Shadow chancellor Anneliese Dodds said the toxic cocktail of a lack of savings mixed with the economic downturn caused by coronavirus meant 2021 could spell “financial ruin” for many.
The Opposition party flagged that there are a host of looming deadlines – including the end of the eviction ban on January 11, mortgage holidays on the final day of January, and the extended furlough scheme on April 30 – which they said could spell disaster for British families.
The window for applying for Government-backed loan schemes is set to shut on March 31 and ministers plan to cut £20 per week from Universal Credit as of April 6, Labour said.
The party said its own analysis had shown the UK entered the pandemic with one of the lowest savings rates in the developed world, with data showing that UK households saved £3,055 less than the average across other economies in the G7 group of nations in 2019.
According to Labour, a quarter of families had less than £100 in savings when the Covid-19 pandemic hit.
The revelation comes as the impact of coronavirus restrictions was found to have cost more than 1.3 million jobs, while millions of self-employed people have been excluded from Treasury support since the crisis began.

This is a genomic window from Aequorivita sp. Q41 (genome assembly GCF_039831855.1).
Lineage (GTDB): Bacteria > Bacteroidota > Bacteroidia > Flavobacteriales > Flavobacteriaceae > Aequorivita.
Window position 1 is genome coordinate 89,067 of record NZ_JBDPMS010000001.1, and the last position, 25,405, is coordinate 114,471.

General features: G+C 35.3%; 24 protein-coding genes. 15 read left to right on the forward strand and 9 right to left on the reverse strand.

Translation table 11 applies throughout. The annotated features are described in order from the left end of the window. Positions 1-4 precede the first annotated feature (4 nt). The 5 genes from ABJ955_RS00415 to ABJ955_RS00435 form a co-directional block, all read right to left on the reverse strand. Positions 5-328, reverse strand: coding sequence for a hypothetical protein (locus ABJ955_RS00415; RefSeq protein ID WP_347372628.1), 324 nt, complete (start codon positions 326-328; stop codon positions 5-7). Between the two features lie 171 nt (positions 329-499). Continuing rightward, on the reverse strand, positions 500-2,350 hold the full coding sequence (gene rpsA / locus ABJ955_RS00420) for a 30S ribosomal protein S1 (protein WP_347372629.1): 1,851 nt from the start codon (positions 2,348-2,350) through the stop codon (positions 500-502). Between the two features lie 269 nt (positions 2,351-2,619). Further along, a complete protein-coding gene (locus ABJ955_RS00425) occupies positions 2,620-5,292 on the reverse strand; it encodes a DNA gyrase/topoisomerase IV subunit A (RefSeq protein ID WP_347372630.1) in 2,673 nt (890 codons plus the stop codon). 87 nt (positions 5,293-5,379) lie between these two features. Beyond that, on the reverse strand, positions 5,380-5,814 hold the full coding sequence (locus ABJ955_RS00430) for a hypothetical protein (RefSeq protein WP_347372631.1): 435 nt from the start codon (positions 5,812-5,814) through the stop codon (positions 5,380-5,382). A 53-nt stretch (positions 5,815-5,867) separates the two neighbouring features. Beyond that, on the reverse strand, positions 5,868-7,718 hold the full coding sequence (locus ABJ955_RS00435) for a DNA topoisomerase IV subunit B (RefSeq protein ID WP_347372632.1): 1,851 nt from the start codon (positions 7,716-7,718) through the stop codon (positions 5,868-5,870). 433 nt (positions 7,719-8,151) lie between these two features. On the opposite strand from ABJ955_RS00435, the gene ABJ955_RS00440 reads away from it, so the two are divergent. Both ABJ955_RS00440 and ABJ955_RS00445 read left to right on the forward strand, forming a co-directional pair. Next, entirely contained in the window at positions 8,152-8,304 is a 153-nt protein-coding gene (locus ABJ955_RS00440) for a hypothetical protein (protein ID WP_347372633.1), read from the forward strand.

Ms Dodds said: “The irresponsible decisions taken by the Conservatives over the last decade left many UK households without a penny in the bank going into this crisis.
“When Covid hit, they had nothing to fall back on – and now some are teetering on the brink of financial ruin as several Covid support cliff edges loom.
“The Chancellor’s chaotic, last-minute approach to this crisis plunged the UK into the worst downturn of any major economy, but it seems he hasn’t learned any lessons.
“Families up and down the country will continue to suffer if he doesn’t fix Britain’s broken safety net and tackle the root causes of income insecurity across our country.”
The shadow cabinet member’s warning came as Boris Johnson told the public that the “bitter economic consequences” of rules designed to control the spread of coronavirus meant more people would “continue to lose their jobs – through absolutely no fault of their own”.
In an article in the Telegraph, the Prime Minister vowed to “continue with our measures to help business and protect jobs and livelihoods” in the new year.